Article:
Jack Cheng, a Shanghai-born, U.S.-based writer, has recently published an article on ‘The Slow Web,’ a movement aimed at cultivating a more mindful relationship with the Internet and digital technologies.
Last week blogger Andrew Price shared his story of turning to meditation to help overcome “Internet Brain,” which he described as “..jumping from one diverting link to another, and sampling little snippets of text and imagery for as long as they hold your increasingly attenuated attention… [a]ny task that requires the sustained and focused application of your brain has become impossible.”
I may be weird, but I’m also in charge of the company.
– Mark Bertolinin, CEO of Aetna, Mindfulness-at-work Advocate.
A recent article by Peter S. Goodman tracks some of the corporate wellness programs that utilize “Mindfulness,” “Meditation” or more broadly branded programs like Chade Meng-Tan’s “Search Inside Yourself” to promote employee well-being.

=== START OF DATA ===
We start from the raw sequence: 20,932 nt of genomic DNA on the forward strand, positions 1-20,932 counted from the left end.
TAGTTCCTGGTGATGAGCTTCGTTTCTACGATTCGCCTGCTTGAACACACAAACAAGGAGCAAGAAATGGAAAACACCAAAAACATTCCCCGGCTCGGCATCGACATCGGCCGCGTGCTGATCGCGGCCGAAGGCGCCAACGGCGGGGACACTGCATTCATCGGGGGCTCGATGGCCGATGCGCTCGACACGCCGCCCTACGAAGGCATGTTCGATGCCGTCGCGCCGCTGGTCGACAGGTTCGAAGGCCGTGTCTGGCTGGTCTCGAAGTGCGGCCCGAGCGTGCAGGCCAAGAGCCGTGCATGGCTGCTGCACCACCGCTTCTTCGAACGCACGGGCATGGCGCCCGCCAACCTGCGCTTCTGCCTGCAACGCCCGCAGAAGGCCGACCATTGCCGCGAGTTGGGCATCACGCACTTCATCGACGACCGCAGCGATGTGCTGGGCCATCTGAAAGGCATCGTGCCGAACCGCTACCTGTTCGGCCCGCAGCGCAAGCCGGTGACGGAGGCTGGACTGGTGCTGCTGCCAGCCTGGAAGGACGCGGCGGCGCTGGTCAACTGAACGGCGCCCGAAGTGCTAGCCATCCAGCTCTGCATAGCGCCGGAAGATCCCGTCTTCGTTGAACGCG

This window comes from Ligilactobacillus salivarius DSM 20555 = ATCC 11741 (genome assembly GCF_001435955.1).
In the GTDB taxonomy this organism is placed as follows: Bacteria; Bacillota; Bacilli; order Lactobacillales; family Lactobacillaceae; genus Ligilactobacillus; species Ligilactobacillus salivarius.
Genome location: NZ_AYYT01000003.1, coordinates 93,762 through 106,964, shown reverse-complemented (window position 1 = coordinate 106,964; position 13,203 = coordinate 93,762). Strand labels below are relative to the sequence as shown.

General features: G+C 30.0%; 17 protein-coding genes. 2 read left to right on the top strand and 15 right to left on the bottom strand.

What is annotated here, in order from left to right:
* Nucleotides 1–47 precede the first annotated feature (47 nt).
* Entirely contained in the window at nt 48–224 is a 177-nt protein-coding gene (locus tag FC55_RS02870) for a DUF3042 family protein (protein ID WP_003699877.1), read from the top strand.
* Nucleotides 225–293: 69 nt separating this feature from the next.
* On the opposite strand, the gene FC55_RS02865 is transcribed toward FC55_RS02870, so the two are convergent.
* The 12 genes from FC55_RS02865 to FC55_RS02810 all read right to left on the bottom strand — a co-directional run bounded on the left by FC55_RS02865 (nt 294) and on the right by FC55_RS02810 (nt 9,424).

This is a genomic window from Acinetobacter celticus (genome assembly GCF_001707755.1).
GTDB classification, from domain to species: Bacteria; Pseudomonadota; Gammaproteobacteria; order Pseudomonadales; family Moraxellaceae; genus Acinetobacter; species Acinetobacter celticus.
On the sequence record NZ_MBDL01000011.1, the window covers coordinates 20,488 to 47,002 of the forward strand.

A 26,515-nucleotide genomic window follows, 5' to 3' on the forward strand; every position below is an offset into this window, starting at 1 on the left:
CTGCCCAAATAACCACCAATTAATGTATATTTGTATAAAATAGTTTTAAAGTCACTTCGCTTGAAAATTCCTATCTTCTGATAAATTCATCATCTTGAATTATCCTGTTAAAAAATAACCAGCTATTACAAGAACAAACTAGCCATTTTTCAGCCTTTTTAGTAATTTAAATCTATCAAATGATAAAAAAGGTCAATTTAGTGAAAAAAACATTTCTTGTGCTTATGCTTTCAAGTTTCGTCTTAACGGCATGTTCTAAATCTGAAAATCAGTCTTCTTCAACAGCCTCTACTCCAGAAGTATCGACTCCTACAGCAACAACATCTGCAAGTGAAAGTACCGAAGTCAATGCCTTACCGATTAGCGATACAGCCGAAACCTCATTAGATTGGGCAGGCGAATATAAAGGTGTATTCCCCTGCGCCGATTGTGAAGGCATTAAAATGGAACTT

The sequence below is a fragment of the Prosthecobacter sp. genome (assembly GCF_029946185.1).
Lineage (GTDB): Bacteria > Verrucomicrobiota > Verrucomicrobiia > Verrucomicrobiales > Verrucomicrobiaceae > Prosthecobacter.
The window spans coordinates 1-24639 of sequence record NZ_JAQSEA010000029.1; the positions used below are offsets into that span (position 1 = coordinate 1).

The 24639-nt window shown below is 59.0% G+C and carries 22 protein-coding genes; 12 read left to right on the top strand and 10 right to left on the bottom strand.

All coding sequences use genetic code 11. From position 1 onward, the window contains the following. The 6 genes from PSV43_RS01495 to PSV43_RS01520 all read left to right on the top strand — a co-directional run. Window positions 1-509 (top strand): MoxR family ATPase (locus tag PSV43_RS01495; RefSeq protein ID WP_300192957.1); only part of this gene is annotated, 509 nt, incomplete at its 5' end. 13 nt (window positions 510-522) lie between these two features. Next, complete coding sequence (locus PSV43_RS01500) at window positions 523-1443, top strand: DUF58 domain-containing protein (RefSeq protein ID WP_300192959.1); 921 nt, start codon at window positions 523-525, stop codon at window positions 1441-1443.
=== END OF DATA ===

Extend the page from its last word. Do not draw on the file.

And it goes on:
Approximately one-fourth of all major American employers now deliver some version of stress reduction..
A recent article in the NYTimes discusses an experiment on whether meditators might be more willing to help others.
“..[W]hat ..interested us was whether those who had been meditating would exhibit greater compassion in the face of suffering. To find out, we staged a situation designed to test the participants’ behavior before they were aware that the experiment had begun.
“Although only 16 percent of the nonmeditators gave up their seats — an admittedly disheartening fact — the proportion rose to 50 percent among those who had meditated.”
Read the full article here
Mindfulness meditation is having a moment in the West, and with it some compelling reasons to understand and try it…”
This is the tagline for a recent article by in The Atlantic by Liz Kulze, which shares an articulate overview of the practice, personal stories and some of the behavioral and neuroscientific research being done around Mindfulness meditation.